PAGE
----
Remembering The Other 9/11
Each September 11 we gather collectively to remember the terrorist attack which brought down the Twin Towers in New York on that dreadful day in 2001. Gore Vidal once famously termed our country "the United States of Amnesia." Vidal was referring to our habit of forgetting our own history, but our amnesia is nowhere as bad as when it comes to remembering the history of our neighbors down south. Long before those planes cast the predatory shadows over Manhattan, Latin America already knew the date of September 11 as a deep, unforgettable scar. In 1971 Chile made history when it became the first country to elect a Marxist president, Salvador Allende, in free and democratic elections. The victory created shockwaves in the region where the image of socialism was immediately associated with the radical example of Cuba, Fidel Castro and Che Guevara. Allende began a social reform process which was a far cry from the radicalism of the Cubans or Chinese, it was a gradual process and yet for the United States, it was a dangerous example. The Richard Nixon White House became convinced that the Chilean road to socialism would set a dangerous precedent in a region mired by poverty and extreme inequality. These were the days of the Cold War when ideological battles outweighed common sense or rationality.
The first major danger signs came when Allende nationalized Chile's copper, taking it away from the major private industries with big links in the United States. Capitalism freely brushes away borders and shudders when socialism does the same. Then Secretary of State Henry Kissinger famous and cynically said that "we should not let a country go Communist, simply because of the irresponsibility of its own people."
As documented in "Story Of A Death Foretold: The Coup Against Salvador Allende, September 11, 1973," by Oscar Guardiola-Rivera, the Nixon administration ordered a series of economic sabotages and began funding fascist groups to destabilize Chilean society through terrorism and riots, provoking shortages and other calamities. Nixon said the U.S. should "make the Chilean economy scream."
Eventually the situation spiraled into a major tragedy when Chilean military officers, trained by the United States and led by General Augusto Pinochet, led a fascist coup on September 11, 1973 when the air force bombed the presidential palace and smashed the government. Allende fought to the end in the palace itself and took his own life rather than surrendering. The result was a brutal dictatorship which killed over 30,000 people and even increased inequality in Chile.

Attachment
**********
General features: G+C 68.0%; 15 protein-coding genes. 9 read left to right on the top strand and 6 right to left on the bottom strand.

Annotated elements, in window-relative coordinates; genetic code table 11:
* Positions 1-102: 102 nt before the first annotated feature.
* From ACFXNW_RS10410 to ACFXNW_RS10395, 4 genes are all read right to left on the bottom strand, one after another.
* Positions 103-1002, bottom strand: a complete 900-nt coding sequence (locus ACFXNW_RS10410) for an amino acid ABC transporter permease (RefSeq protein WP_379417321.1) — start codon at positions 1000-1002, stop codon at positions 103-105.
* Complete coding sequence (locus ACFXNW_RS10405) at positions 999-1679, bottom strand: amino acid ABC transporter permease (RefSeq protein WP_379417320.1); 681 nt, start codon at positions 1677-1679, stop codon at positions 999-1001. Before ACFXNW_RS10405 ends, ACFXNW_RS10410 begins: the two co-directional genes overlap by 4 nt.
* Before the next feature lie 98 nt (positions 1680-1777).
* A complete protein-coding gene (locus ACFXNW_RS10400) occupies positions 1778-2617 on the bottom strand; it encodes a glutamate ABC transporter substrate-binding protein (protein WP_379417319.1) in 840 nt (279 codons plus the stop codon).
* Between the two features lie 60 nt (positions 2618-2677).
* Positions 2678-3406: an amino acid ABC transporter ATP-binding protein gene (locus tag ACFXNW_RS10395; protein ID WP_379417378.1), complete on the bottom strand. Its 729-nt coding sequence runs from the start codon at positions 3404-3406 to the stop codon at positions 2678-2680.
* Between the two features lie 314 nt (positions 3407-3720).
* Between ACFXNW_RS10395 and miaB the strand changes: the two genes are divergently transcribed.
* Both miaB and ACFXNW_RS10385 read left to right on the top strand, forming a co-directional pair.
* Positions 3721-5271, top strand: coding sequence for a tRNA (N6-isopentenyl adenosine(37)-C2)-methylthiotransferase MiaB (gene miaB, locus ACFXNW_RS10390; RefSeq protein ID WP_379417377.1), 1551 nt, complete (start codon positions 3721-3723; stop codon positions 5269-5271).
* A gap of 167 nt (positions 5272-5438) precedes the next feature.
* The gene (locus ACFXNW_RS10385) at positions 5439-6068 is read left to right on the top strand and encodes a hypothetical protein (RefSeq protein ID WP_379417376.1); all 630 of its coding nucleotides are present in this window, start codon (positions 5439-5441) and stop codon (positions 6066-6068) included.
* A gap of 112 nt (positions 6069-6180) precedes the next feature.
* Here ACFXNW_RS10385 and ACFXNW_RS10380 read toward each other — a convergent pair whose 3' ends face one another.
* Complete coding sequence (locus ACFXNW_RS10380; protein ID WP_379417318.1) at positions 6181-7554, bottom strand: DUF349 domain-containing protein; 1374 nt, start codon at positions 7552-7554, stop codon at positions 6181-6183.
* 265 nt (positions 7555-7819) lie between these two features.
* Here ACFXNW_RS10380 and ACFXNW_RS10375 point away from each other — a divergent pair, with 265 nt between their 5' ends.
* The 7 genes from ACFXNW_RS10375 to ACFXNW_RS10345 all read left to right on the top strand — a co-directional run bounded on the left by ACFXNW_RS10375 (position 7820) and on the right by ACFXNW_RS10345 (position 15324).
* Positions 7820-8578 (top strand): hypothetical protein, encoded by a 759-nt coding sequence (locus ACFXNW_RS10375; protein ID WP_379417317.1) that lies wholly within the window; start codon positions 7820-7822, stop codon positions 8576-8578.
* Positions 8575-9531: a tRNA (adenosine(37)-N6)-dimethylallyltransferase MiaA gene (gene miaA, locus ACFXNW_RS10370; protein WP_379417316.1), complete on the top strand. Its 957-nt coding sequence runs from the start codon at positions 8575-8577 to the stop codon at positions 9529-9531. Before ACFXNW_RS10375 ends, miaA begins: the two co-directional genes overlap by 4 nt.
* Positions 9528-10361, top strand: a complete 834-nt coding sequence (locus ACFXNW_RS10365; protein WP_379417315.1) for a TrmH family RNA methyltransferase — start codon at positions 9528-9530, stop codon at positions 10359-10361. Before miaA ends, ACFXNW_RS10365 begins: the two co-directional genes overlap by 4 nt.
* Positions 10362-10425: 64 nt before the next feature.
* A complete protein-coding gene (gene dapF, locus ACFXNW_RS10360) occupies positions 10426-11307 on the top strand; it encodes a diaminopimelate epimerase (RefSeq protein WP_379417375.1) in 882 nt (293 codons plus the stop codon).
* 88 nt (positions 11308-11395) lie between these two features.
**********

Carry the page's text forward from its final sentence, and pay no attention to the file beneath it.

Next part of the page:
Why is this important for us to know in the United States? Apart from the fact that our country had a role in Chile's plight, history is a universal reality and it cannot be brushed aside. Our actions in other countries have direct consequences that affect our own national interests, many times negatively. Consider the situation today in Iraq. Once again our imperial president is justifying airstrikes and the deployment of troops in another country. But the rise of the Islamic State is a direct result of our 2003 invasion and destruction of Iraq. We shattered that country through a violent occupation, driven by mad visions of remaking an entire region. The corrupt government we installed and helped support there only laid the groundwork for a radical, extremist, terrifying group like ISIS to emerge out of the blood-soaked earth and proclaim the end of the old order, backed the U.S., and the birth of a horrible new age. In the Arab world, where the terrorists of 9/11 came from, we continue to support brutal regimes in Bahrain, Saudi Arabia, Egypt, Yemen and elsewhere where the restless seek solace in toxic doctrines and unforgiving, intense visions. The crimes of September 11, 2001 have no excuse, but the roots we must not look away from.
Even in Latin America figures like Hugo Chavez and Evo Morales took power in elections in the 2000s as a reaction to U.S. policies in the region. And they were at least socialists without arms, whereas in the Middle East we have not learned the lessons of our actions and with more bombs and interventions will only help breed new nightmares.